The Domain Name System (DNS) helps users to find their way around the Internet. Every computer on the Internet has a unique address - just like a telephone number - which is a rather complicated string of numbers. It is called its "IP address" (IP stands for "Internet Protocol").
But it is hard to remember everyone's IP address. The DNS makes it easier by allowing a familiar string of letters (the "domain name") to be used instead of the arcane IP address. So instead of typing 126.96.36.199, you can type www.CowboyFrank.net. It is a "mnemonic" device that makes addresses easier to remember.
The Internet doesn't really understand domain names, it only understands IP addresses. Therefore we must translate a domain name into it's respective IP address. Translating the domain name into an IP address is called "resolving the domain name." The goal of the DNS is for any Internet user any place in the world to reach a specific website IP address by entering its domain name. Domain names are also used for reaching e-mail addresses and for other Internet applications.
Think of the phone system . . . when you dial a number, it rings at a particular location because there is a central numbering plan that ensures that each telephone number is unique. The DNS works in a similar way. If telephone numbers or domain names were not globally unique, phone calls or e-mail intended for one person might go to someone else with the same number or domain name. Without uniqueness, both systems would be unpredictable and therefore unreliable.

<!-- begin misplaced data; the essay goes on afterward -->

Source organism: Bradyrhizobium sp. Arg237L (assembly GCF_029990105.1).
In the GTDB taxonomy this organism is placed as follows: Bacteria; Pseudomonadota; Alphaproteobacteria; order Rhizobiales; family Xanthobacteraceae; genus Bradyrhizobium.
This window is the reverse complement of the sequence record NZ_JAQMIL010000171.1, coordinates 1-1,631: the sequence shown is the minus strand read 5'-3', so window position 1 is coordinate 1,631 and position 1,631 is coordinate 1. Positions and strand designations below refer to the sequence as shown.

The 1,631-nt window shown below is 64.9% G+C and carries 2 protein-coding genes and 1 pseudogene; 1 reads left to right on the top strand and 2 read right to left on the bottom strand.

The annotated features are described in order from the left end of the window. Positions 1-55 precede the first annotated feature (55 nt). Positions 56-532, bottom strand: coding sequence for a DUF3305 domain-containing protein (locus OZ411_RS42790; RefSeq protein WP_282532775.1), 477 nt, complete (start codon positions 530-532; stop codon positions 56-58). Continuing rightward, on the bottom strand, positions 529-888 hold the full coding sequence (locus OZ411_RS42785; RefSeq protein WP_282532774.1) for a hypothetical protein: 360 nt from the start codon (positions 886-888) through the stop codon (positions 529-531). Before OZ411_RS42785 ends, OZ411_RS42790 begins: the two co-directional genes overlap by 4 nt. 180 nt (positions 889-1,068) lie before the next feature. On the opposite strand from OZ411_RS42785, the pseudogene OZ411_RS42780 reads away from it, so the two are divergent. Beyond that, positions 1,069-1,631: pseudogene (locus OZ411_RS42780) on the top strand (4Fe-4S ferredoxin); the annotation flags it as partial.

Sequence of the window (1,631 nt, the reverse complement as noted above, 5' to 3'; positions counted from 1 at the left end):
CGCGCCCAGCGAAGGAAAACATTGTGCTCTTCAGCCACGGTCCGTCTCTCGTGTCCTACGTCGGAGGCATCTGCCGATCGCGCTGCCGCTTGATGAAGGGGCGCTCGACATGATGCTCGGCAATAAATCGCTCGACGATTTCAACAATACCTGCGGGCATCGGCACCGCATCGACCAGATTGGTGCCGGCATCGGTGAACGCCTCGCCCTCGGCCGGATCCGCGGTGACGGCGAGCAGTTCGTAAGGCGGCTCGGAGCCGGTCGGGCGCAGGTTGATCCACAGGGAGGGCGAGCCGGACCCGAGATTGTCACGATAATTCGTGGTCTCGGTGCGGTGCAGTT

Ensuring predictable results from any place on the Internet is called "universal resolvability." It is a critical design feature of the DNS, one that makes the Internet the helpful, global resource that it is today. Without it, the same domain name might map to different Internet locations under different circumstances, which would only cause confusion.
When you send an e-mail to your Aunt Sally, do you care who receives it?
Do you care if it goes to your Uncle Juan instead? Wait a minute...do you have an Uncle Juan? Then whose Uncle Juan received it? Do you care if it reaches Aunt Sally if you send it from work but my Uncle Juan if you send it from home?
Of course you care who receives it . . . that's why you wrote it in the first place. Whether you're doing business or sending personal correspondence, you want to be certain that your message gets to the intended addressee.
If at any point the DNS must make a choice between two identical domain names with different IP addresses, the DNS would not function. It would not know how to resolve the domain name. When a DNS computer queries another computer and asks, "are you the intended recipient of this message?", "yes" and "no" are acceptable answers, but "maybe" is not.
This is where ICANN comes in . . . ICANN is responsible for managing and coordinating the DNS to ensure universal resolvability.
ICANN is the global, non-profit, private-sector coordinating body acting in the public interest. ICANN ensures that the DNS continues to function effectively - by overseeing the distribution of unique numeric IP addresses and domain names. Among its other responsibilities, ICANN oversees the processes and systems that ensure that each domain name maps to the correct IP address.
Behind the scenes, the story becomes a little more complicated.